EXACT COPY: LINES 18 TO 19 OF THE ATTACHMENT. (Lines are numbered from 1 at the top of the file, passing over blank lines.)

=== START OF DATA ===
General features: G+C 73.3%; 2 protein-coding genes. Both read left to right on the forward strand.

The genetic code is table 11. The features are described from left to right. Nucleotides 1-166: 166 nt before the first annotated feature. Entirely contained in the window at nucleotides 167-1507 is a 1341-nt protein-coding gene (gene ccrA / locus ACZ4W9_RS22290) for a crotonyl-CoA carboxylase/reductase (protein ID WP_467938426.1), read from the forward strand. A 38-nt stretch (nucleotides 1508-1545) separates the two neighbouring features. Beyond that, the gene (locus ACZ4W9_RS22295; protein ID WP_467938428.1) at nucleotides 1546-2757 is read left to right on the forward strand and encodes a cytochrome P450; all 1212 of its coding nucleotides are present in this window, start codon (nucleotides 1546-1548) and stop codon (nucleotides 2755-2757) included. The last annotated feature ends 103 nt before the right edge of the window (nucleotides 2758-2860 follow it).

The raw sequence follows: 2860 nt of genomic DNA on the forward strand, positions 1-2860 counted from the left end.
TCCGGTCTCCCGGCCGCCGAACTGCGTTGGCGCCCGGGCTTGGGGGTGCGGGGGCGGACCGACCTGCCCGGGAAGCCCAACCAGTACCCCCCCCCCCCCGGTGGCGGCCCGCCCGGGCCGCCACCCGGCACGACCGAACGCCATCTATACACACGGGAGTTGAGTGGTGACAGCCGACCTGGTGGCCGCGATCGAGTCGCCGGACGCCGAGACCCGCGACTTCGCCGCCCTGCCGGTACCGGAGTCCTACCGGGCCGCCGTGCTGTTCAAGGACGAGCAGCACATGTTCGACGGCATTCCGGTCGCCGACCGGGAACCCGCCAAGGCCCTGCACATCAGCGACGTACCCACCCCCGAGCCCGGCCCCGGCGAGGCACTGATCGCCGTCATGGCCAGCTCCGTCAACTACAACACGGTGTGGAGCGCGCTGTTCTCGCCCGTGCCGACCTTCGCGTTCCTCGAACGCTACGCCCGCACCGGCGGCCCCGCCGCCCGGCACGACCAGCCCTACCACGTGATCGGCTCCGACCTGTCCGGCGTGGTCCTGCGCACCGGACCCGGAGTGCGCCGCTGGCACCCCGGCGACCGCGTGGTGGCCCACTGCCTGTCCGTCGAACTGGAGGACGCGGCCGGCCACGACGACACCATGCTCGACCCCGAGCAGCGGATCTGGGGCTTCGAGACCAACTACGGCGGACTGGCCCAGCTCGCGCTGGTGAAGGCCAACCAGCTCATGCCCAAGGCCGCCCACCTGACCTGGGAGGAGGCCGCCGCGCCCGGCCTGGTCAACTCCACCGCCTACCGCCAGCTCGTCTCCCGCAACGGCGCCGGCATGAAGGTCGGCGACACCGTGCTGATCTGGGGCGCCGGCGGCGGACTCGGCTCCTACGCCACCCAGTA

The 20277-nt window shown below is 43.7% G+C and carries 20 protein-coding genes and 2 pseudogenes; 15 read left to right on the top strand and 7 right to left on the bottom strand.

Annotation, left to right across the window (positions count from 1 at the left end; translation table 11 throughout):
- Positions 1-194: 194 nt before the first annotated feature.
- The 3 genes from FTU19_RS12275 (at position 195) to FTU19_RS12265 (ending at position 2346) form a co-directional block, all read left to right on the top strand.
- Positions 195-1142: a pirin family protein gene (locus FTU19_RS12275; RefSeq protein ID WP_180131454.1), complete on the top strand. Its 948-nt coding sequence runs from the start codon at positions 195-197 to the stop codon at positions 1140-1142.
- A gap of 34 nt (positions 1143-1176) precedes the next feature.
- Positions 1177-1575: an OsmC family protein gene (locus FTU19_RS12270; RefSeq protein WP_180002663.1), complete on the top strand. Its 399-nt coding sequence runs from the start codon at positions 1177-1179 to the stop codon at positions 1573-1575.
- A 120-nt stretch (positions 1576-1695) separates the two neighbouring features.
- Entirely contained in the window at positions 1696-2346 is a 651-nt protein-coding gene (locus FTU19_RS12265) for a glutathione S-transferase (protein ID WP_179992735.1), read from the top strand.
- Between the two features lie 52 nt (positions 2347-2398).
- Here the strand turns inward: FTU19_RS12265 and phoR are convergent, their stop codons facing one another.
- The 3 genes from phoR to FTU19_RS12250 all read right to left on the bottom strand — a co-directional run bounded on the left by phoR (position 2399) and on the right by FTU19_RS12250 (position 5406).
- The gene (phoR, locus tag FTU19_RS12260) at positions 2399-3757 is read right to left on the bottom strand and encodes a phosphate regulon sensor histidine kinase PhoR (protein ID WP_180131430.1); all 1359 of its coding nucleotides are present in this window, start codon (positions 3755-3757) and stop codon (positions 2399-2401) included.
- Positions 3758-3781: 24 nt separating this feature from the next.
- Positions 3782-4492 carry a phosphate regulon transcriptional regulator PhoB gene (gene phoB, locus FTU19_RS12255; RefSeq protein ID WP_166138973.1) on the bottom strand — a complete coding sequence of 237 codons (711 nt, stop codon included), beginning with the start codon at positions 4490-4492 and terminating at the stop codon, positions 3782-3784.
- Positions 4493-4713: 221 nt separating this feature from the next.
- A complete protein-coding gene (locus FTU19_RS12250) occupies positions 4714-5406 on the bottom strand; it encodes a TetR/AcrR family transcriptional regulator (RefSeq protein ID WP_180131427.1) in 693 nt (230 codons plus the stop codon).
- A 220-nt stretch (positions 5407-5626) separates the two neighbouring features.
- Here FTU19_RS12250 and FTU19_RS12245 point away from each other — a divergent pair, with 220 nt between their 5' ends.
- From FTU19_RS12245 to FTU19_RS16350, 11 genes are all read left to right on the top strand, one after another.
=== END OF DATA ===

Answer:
- Positions 3758-3781: 24 nt separating this feature from the next.
- Positions 3782-4492 carry a phosphate regulon transcriptional regulator PhoB gene (gene phoB, locus FTU19_RS12255; RefSeq protein ID WP_166138973.1) on the bottom strand — a complete coding sequence of 237 codons (711 nt, stop codon included), beginning with the start codon at positions 4490-4492 and terminating at the stop codon, positions 3782-3784.